My work is a form of primitive visionary abstraction within a contemporary technological and art historical perspective. In “digital hybrid paintings”, visceral layers of natural materials, Photoshop imagery and photography are combined into large scale abstract compositions.
The work is an inter-media exploration of subjective brain states experienced in meditation, trance and dreaming. Within such states, an internal visual landscape arises from the complex interaction of organic and geometric patterns of light. These patterns are seen within the dreaming mind or behind the eyelids as consciousness shifts through different frequencies of brain waves. At deeper levels of brainwave activity more complex imagery emerges from the patterns of light. As consciousness interprets this visual information and attempts to filter it for meaning, shapes and figures begin to emerge from the raw physical data.
The layers of abstract pattern that serve as a ground for my paintings relate to these concrete neurological events happening within the brain and body. As the painting evolves, more sophisticated patterns and figures are seen within the ground and rendered in paint and natural materials. The painting process mirrors the mechanics of dreaming. It is a visualization of the process by which consciousness creates order and content in response to neurological phenomena.
The emergent shapes and figures in the work often take on an iconic, mythological character drawn from a hybrid culture of the present that includes global perspectives as well as Western neuroscience and physics. The quasi mythological content opens a conversation about the psychological roots of mythology, revealing new content and cultural narrative.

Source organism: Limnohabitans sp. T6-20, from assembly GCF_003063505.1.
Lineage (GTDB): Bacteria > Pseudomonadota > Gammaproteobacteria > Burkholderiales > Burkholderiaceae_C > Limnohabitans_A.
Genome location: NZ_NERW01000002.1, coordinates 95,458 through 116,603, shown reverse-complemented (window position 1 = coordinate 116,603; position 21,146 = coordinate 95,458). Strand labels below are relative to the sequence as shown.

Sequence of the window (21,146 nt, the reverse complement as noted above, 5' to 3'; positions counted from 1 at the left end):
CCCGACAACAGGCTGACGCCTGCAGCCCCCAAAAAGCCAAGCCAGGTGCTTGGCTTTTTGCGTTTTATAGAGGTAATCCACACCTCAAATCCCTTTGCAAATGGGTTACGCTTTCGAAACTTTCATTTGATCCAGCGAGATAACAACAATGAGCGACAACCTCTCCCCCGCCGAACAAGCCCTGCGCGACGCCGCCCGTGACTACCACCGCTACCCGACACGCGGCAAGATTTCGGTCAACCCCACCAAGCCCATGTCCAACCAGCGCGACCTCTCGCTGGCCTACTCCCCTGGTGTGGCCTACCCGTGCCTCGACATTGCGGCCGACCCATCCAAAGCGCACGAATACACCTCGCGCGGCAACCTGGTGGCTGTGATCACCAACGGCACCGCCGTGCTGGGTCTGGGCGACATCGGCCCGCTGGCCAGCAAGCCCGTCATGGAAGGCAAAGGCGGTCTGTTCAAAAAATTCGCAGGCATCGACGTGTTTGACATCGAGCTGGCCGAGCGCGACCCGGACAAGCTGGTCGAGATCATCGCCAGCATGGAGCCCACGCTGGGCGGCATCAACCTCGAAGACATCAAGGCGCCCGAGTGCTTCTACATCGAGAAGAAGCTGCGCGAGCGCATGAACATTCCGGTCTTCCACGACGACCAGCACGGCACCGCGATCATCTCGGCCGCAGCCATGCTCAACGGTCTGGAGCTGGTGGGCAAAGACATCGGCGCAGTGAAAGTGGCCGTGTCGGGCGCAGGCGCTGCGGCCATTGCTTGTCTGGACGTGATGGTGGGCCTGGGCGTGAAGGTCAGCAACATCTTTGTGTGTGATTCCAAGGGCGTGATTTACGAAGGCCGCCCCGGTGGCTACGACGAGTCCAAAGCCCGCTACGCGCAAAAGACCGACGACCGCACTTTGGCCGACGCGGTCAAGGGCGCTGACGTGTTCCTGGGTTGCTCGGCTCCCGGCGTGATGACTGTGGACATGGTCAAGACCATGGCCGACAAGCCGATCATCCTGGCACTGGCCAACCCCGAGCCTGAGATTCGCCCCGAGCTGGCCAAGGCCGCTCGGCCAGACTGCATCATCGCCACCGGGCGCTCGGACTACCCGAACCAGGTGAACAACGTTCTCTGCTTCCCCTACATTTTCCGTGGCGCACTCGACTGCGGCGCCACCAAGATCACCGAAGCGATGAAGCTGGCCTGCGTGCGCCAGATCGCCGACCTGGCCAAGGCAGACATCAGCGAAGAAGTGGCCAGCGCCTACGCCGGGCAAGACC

Abstract painting offers a vehicle for the examination of these neurological events and related states of consciousness. From Kandinsky’s Concerning the Spiritual in Art through Surrealism, and Abstract Expressionism there is a tradition of investigation into brain states, the unconscious mind and body consciousness that resulted in abstraction in modern art. I’m interested in extending and re-contextualizing that tradition to include non-western and indigenous cultural perspectives as well as a more current scientific framework within my artistic practice.
- Michael Maxwell -